Whilst the lack of acorns this autumn is in part due to a natural cycle, unfortunately our cherished oak trees are facing a myriad of threats. These are not only causing harm to individual trees but will also impact future generations of oak, if less acorns are produced.  


Weather and climate change 

In any given year acorn production is very much reliant on the weather. Nature’s Calendar records show oak trees usually flower from mid April to late May. 

oak flowering

Dry and windy weather is best for the male oak catkins (shown above) to pollinate nearby female flowers, which turn into acorns (Photo: Kylie Harrison Mellor/WTML)

Through April and into May this year we had some unusually late frosts, which can damage or even destroy oak flowers. Instead of the dry weather needed to aid pollination, the Met Office calculated that May had 171% of the average rainfall across the UK, making it the fourth wettest May since 1862. Following this we had a very dry summer, with each month from June to September having less than average rainfall. If a tree is suffering water stress, acorns may not develop and swell.  

It’s predicted that climate change will continue to result in more extreme weather events, as well as hotter, drier summers and this will have numerous negative impacts for our trees. Add your records to Nature’s Calendar and help us track the impacts of climate change. 


Acute oak decline 

As our climate changes and summers become drier, the resulting lack of water can cause oak trees to be more susceptible to acute oak decline. This is a disease which occurs when an individual trees are under strain, for example due to drought, waterlogging and high pollution levels. Whereas a healthy tree can withstand some pressures and fight off pests and disease, with acute oak decline the trees simply do that – they decline.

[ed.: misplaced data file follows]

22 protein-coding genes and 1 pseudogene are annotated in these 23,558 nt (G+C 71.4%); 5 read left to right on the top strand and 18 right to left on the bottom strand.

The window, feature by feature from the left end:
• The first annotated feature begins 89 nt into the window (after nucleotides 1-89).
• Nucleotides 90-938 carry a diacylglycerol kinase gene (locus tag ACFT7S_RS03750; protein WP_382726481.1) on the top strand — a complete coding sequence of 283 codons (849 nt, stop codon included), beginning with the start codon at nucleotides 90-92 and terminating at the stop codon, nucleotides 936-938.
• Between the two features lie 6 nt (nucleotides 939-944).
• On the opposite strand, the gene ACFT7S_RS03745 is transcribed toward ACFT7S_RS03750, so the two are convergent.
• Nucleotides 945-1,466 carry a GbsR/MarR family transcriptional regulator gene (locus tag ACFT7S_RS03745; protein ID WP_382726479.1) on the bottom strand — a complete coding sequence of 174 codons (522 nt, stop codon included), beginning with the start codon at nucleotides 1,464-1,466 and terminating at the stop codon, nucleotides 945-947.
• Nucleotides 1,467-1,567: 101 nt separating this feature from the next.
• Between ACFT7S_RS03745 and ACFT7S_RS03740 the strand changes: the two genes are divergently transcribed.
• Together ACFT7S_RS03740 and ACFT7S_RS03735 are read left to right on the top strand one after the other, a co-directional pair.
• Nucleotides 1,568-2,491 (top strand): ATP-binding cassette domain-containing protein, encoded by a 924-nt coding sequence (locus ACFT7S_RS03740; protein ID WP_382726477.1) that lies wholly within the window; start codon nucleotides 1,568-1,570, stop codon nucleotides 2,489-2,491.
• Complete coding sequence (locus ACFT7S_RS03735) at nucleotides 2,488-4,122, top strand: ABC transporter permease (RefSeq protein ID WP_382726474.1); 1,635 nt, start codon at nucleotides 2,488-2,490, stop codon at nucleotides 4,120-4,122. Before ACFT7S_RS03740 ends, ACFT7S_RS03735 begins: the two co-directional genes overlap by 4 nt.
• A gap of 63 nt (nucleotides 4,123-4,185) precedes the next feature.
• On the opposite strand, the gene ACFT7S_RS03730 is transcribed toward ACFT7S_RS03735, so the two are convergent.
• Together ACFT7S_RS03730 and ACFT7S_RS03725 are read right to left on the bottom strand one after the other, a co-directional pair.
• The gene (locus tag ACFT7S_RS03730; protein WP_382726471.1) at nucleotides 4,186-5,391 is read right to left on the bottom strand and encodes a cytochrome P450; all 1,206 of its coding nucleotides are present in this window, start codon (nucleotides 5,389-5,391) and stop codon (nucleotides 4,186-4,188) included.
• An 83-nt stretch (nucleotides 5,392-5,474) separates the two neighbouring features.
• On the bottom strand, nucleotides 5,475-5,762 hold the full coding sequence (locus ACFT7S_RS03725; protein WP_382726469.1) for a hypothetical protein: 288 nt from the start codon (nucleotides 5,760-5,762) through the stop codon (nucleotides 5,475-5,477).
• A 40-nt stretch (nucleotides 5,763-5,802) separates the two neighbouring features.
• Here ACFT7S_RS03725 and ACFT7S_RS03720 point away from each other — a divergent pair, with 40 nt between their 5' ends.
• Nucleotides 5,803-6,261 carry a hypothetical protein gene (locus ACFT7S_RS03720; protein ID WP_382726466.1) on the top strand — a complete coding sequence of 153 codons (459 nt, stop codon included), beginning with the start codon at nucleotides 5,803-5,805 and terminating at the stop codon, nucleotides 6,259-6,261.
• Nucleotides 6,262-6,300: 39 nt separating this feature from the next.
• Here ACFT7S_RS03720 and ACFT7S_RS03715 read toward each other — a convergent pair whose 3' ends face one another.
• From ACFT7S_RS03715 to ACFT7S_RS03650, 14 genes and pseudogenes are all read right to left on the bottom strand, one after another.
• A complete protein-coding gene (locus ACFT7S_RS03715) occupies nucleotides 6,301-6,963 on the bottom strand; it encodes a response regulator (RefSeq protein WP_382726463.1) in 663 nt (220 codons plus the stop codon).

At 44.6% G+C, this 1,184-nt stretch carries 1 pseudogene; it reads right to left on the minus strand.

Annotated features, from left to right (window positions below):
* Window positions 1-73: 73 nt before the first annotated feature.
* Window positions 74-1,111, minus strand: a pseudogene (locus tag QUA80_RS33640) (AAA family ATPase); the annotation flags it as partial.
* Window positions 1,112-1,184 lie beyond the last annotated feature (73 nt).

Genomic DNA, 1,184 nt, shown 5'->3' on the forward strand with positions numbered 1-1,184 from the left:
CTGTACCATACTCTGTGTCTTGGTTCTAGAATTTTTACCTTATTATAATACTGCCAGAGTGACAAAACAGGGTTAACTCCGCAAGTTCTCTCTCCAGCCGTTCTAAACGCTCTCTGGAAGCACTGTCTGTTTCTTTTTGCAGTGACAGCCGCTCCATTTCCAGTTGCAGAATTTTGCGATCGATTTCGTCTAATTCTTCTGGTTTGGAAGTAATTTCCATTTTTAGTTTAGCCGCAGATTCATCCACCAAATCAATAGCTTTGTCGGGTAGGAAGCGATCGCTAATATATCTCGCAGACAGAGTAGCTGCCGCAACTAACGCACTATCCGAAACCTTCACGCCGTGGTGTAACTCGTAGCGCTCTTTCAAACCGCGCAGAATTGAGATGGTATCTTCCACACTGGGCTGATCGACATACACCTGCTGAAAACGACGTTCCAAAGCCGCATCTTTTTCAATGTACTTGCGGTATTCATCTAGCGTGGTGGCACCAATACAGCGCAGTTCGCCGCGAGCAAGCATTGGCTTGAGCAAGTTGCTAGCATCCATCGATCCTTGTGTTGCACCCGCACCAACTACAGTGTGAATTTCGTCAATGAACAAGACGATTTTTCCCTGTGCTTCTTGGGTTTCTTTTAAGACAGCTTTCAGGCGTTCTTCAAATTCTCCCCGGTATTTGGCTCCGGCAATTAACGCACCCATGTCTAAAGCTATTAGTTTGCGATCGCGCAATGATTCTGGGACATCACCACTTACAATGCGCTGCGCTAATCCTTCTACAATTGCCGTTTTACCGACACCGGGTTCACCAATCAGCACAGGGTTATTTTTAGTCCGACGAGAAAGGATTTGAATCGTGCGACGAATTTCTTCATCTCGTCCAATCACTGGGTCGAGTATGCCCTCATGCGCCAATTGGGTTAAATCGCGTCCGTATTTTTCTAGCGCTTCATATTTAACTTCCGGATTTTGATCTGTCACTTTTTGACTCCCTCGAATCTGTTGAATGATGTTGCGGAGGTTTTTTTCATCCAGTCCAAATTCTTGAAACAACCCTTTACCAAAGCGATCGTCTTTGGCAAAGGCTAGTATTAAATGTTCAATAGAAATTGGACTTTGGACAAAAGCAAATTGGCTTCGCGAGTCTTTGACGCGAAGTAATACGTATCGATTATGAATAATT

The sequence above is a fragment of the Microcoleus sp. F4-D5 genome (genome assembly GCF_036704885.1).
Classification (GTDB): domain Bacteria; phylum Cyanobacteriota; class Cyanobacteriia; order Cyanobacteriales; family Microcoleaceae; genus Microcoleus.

Bleeding oak

A common sign of acute oak decline are dark, weeping patches that ooze down the tree’s trunk (Photo: Rebecca Gosling)

An oak with acute decline may ‘bleed’ and its canopy will begin to dieback as the tree no longer has the energy needed for leaf production. The Woodland Trust’s tree health project, Observatree, has been tracking acute oak decline, which, at the moment, is mostly found in Wales and south of England. 

Records show that, where pressures are not alleviated, the oak tree can die within 5 years. With this pattern of weather predicted to continue with climate change, and without pressures such as high nitrogen levels being tackled, acute oak decline is only set to pose a bigger threat to our native oak trees.